WASHINGTON, D.C. Lincoln Memorial, check. Jefferson Memorial, check. But consider also the Frederick Douglass National Historic Site. It has the most original artifacts on-site of any national park unit. The presence of that brilliant human rights leader still lingers here. If I lived near there I swear I’d be a ‘regular’.



Photo of the African Burial Ground courtesy of the NPS.

Buy the book! Prophets and Moguls, Rangers and Rogues, Bison and Bears: 100 Years of the National Park Service.

7 tips for celebrating an epic year in parks – Tip #1

traveltoparks ourbestplaces

While its birthday is not technically until August, the National Park Service (NPS) is predicting this will be another recording-breaking year for people in parks. There was a 4.2 percent bump from 2014 to 2015, from 292.8 million to 305.2 million visitors and, like a geyser at Yellowstone, this year is expected to blow last year’s record sky-high.

With all those folks vying for a vantage point in front of Old Faithful, it can be challenging to feel like your having a special, once-in-a-lifetime experience. With over 150 national park units under my belt, I’ve jotted down some ways to get the most out of your park adventure:

TIP #1. Choose a lesser-known – but no less spectacular – park. 

Year after year, the A-list parks garner most of the public’s attention–Yellowstone, Yosemite, Arches and Zion among them. But there are over 400 national parks units, including many stunning understudies.

Explore Canyonlands NP with fewer than half the annual visitors at nearby Arches NP. Its red rock mazes and spires, and canyon-carving rivers and balanced rocks, will not disappoint. Capitol Reef NP, also in Utah, is another seldom-visited geological wonder.

Consider Shenandoah NP, with 1.3 million visitors compared to its neighbor, Great Smoky Mountains NP which annually greets more than 10 million people. While still within striking distance of most mid-Atlantic cities, the park’s 500 miles of trails on nearly 200,000 acres are a welcome slice of seclusion.

Longing to see and explore peaks, glaciers, waterfalls and alpine lakes? Think about North Cascades NP (fewer than 21,000 visitors in 2015 and more than 300 glaciers) as an alternative to the better-known Rocky Mountain, Glacier or Grand Teton national parks which, all totaled, had 9.6 million visitors last year.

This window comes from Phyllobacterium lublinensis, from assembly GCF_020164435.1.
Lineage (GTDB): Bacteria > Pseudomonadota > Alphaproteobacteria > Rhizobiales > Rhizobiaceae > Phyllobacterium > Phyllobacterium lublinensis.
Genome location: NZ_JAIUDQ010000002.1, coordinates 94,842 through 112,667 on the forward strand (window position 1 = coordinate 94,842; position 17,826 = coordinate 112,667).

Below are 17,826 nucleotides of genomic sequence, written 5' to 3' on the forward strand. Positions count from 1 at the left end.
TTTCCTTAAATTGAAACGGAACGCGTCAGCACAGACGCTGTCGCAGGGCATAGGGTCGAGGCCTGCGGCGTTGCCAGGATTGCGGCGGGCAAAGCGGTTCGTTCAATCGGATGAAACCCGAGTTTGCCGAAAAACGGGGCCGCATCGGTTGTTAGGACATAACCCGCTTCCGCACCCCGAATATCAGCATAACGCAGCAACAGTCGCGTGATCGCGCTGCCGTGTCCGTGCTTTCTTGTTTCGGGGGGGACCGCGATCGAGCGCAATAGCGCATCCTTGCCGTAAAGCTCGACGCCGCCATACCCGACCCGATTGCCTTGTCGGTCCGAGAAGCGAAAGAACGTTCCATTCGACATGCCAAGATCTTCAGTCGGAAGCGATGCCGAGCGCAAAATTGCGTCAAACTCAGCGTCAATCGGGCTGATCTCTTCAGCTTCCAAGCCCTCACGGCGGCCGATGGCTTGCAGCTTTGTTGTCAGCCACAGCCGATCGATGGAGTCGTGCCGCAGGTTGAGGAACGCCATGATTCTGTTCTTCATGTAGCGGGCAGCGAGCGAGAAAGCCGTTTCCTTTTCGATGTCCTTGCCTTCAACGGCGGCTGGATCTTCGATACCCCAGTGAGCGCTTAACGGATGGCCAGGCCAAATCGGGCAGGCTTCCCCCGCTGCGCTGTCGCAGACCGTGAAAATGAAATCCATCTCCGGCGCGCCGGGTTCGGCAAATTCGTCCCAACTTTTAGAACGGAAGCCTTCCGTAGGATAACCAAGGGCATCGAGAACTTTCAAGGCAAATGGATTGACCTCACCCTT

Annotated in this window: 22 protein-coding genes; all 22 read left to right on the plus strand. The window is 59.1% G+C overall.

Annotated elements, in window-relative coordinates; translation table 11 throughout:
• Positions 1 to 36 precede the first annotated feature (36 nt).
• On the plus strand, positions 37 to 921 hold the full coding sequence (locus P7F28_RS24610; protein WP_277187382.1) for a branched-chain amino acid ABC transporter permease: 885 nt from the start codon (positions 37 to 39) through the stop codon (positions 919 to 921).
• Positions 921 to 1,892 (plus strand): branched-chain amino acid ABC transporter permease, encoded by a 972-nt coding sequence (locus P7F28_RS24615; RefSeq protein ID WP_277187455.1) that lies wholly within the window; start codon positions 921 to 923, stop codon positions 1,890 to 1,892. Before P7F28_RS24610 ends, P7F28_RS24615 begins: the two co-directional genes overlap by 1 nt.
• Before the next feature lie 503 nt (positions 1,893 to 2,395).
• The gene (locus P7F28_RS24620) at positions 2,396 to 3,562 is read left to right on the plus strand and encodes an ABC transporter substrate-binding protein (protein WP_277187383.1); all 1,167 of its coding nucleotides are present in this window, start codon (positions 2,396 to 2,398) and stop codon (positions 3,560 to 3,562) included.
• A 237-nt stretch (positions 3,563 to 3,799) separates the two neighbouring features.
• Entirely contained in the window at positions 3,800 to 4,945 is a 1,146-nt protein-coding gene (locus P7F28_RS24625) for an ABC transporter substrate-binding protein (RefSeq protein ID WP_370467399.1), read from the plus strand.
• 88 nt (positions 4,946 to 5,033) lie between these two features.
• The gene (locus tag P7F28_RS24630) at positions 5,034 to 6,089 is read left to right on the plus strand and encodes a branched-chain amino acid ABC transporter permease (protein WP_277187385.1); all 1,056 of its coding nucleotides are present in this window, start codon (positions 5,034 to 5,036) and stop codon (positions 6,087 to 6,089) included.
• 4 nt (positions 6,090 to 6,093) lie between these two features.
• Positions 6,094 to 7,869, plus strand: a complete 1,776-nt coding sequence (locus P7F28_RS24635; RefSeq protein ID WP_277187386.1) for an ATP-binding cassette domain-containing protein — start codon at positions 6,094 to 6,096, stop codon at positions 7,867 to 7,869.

Want to see some California parks that aren’t packed? Try Pinnacles NP, the volcanic, cave-studded landscape which is home to falcons, eagles and the phenomenal California condor. Another astounding CA park is Lassen Volcanic NP, which with its steaming fumaroles, snow-capped mountains and wildflower-carpeted meadows makes it a mini-Yellowstone and a mini-Rainier all rolled into one.

True, there’s only one Grand Canyon. But Colorado’s Black Canyon of the Gunnison NP is also truly spectacular, as is Canyon de Chelly National Monument. Similarly, there’s only one Denali NP but Wrangell-St. Elias NP (with 80,000 visitors to over 13 million acres, that’s 164 acres per person!) gives its northern neighbor a run for its money.

What it comes down to is, a little research and imagination may land you that once-in-a-lifetime journey you’ve been hoping for in this most-exciting NPS centennial year.



Photo of an oxbow on the Green River, Canyonlands courtesy of Neal Herbert, NPS.

Buy the book! Prophets and Moguls, Rangers and Rogues, Bison and Bears: 100 Years of the National Park Service.

Sledding in Paradise on Mount Rainier

traveltoparks ourbestplaces

For the first time since early 2014, the snowplay slope at Mount Rainier National Park is open! After a New Year’s snow dump, there are now over 120 inches of snow on the flanks of The Mountain (Washington’s highest) at Paradise.

Check @MountRainierNPS where the park tweets slope and road conditions and requirements.

If you can’t get there, live vicariously though the park’s webcams.

Photo of Paradise snowplay, courtesy NPS.

Buy the book! Prophets and Moguls, Rangers and Rogues, Bison and Bears: 100 Years of the National Park Service.